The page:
Microsoft's Quiet Success Story: Windows 7

These days I almost feel bad for the guys at Microsoft. They've got what anyone in the world would consider a hit product on their hands, and guess what? Nobody cares. Everybody is so busy gushing over Apple's iPad—myself included—that they are not paying any attention to what's going on in the land of Windows.

To wit: Windows 7, the latest version of Microsoft's operating system, is the hottest-selling product in the company's 35-year history. In five months Microsoft has sold 90 million copies. That's twice the rate of Microsoft's last operating system, Windows Vista. "Windows 7 is on a tear right now," says Brad Brooks, vice president of Windows consumer marketing. "The consumer PC segment has exploded since Windows 7 shipped." The growth rate for the consumer PC segment is now 20 percent, versus 6 percent before Windows 7 shipped—likely because a lot of customers were sitting on the sidelines, waiting for Windows 7 before they bought a new PC.

While Vista got blasted for being slow and bloated and glitchy, by most accounts Windows 7 is pretty high-quality stuff. Microsoft claims that in its own surveys, Windows 7 has received the highest customer-satisfaction scores of any product in its history. That may be because Microsoft ran a huge beta test, utilizing more than 8 million users who helped Microsoft find and wipe out bugs. I've been running Windows 7 for more than a year, and it's been very solid. To be sure, I still use Macs as my primary machines, but these days that's mostly out of habit.

Another reason Windows 7 seems so good is that Vista was such a disaster. The joke in Silicon Valley was that all Microsoft had to do to market Windows 7 was give it the slogan "Windows 7: It's not Vista." Vista had such a bad rap that many big companies refused to adopt it. Instead they hunkered down and hung on to Windows XP and waited for whatever came next. That was fine, since Windows XP was a solid performer. But XP was introduced in 2001 and now has grown long in the tooth. "Corporate customers realize they've got all the mileage out of Windows XP that they can hope to get," says Al Gillen, analyst with market researcher IDC, which projects Microsoft will ship 135 million copies of Windows 7 in 2010, on top of 27.5 million units in the last few months of 2009.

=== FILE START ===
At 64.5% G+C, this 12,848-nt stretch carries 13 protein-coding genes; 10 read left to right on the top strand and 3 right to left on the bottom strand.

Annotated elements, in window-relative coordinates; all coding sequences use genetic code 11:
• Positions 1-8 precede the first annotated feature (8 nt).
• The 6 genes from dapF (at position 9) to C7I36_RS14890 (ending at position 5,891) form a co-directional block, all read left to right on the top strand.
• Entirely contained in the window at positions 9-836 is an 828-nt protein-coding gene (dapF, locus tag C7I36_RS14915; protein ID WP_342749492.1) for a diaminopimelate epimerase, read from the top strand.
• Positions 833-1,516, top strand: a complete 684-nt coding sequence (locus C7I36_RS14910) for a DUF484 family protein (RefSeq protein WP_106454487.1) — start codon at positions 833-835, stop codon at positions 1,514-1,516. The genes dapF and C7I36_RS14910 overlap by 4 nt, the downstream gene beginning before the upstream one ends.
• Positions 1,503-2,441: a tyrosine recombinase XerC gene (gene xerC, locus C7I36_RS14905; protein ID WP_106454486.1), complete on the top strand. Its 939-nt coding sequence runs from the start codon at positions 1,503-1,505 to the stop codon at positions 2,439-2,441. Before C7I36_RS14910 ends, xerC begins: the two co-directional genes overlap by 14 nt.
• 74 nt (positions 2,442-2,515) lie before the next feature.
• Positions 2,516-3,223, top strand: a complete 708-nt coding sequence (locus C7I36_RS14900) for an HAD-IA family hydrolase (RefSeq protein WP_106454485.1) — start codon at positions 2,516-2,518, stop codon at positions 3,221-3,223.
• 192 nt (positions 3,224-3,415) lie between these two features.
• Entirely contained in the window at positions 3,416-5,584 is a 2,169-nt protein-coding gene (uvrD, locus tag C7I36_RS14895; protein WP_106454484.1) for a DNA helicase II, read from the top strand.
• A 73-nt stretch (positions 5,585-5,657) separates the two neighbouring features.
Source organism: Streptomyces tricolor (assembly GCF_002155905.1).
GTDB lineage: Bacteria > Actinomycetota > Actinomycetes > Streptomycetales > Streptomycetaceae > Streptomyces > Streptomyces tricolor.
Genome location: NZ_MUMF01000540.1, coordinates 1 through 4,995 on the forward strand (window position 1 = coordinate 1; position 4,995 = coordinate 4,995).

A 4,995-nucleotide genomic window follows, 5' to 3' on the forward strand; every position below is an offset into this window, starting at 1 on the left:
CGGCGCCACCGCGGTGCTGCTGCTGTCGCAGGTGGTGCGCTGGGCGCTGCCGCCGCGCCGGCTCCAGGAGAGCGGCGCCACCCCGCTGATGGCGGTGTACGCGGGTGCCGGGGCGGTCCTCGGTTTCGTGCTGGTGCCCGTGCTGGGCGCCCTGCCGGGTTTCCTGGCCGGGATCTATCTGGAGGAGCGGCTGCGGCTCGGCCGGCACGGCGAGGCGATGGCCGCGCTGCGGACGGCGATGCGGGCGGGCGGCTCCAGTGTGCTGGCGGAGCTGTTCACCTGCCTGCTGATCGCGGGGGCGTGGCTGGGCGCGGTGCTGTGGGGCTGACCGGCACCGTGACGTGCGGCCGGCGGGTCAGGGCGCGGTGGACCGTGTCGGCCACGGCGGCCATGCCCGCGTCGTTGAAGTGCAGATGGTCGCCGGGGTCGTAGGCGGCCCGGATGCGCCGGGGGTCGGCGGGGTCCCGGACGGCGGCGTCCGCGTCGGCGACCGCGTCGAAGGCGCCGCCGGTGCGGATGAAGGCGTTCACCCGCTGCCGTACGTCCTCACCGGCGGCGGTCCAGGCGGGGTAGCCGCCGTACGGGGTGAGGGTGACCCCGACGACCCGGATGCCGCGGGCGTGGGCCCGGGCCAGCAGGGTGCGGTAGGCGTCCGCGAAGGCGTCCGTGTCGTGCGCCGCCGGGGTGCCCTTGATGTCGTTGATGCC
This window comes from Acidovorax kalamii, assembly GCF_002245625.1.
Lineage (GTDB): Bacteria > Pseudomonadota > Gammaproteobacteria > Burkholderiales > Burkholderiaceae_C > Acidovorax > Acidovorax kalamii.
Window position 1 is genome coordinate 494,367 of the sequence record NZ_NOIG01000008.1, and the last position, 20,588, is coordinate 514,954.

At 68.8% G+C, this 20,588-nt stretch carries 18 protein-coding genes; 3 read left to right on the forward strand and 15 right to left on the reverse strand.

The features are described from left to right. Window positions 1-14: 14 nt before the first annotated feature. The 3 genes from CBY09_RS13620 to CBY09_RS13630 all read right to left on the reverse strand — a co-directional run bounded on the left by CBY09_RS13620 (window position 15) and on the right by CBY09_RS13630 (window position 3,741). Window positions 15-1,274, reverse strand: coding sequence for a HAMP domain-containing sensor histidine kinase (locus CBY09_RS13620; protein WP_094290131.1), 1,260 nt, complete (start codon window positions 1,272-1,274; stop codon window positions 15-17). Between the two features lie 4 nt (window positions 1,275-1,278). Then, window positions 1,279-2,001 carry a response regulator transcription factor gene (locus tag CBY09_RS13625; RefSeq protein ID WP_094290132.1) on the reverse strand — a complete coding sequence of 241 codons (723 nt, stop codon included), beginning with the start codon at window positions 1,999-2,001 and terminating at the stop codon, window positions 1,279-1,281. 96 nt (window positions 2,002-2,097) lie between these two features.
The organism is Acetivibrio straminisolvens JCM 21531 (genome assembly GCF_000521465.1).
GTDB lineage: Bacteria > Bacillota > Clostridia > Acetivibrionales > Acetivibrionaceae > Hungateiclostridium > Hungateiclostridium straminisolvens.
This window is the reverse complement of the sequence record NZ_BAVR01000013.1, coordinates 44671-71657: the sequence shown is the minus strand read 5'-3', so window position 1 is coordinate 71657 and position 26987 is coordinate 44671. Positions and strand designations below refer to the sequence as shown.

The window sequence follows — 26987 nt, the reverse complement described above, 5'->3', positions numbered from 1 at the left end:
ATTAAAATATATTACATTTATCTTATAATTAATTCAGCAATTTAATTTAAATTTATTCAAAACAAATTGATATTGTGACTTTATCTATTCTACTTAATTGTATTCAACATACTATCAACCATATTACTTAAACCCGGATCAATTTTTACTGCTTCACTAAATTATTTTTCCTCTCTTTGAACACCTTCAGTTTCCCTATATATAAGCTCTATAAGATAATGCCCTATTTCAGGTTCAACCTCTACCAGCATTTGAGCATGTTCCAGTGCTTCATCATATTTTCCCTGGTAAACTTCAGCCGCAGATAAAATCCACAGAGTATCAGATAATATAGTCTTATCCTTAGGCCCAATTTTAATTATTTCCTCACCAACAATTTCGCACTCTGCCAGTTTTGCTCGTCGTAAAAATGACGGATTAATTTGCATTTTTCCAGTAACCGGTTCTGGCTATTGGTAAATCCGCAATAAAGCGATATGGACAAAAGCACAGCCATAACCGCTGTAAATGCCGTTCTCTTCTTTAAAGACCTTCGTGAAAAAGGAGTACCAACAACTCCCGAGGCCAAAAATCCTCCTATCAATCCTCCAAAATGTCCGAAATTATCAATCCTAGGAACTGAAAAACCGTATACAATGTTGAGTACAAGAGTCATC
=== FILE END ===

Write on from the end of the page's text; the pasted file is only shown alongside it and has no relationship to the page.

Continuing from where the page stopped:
Perhaps for the first time ever, Microsoft is actually putting some energy into trying to promote its operating system. In the good old days they could just roll out a new operating system and then sit back and count the money. Now "we're really marketing it," Brooks says. "We hadn't done that for several years, but we're really pushing demand out there."

Windows is also getting a boost from some of the cool new computers that hardware makers are releasing, including super-light laptops and desktops with touch-screen displays. My favorite is the Sony Vaio X, a tiny notebook that weighs only a pound and a half. That's about the same as the Apple iPad and about half of Apple's three-pound MacBook Air.

This all sounds great for Microsoft. Its new flagship product is selling well. Its partners are creating interesting, unique, compelling new technologies. Revenues in the December quarter hit a record $19 billion. So why does nobody seem to care?

It may be that as the computer market has grown more mature, it has developed what consultants Al and Laura Riese call the "mushy middle." That's the huge dead zone that lies between sexy, expensive products at the high end and the low-end products that appeal to bargain hunters. In computers, Apple holds the high ground with its expensive laptops. The low end has been occupied by cheap netbooks, but now the low end is also becoming Apple territory, thanks to the iPhone and the iPad, both of which are basically small, simple computers.

Microsoft, meanwhile, sits in the middle, generating loads of money—last year's net profit was $14.6 billion—but not much in the way of excitement. That could change, of course. Maybe Project Natal, Microsoft's forthcoming system that lets you control a videogame using hand gestures and no controller, will bring the sexy back in Redmond when it ships later this year.

If not, Microsoft may just have to trudge on, raking in more than $60 billion a year and carrying 25 to 30 cents from every dollar down to the bottom line. A lot of companies would love to be that kind of boring.

Daniel Lyons is the author of Options: The Secret Life of Steve Jobs and Dog Days: A Novel.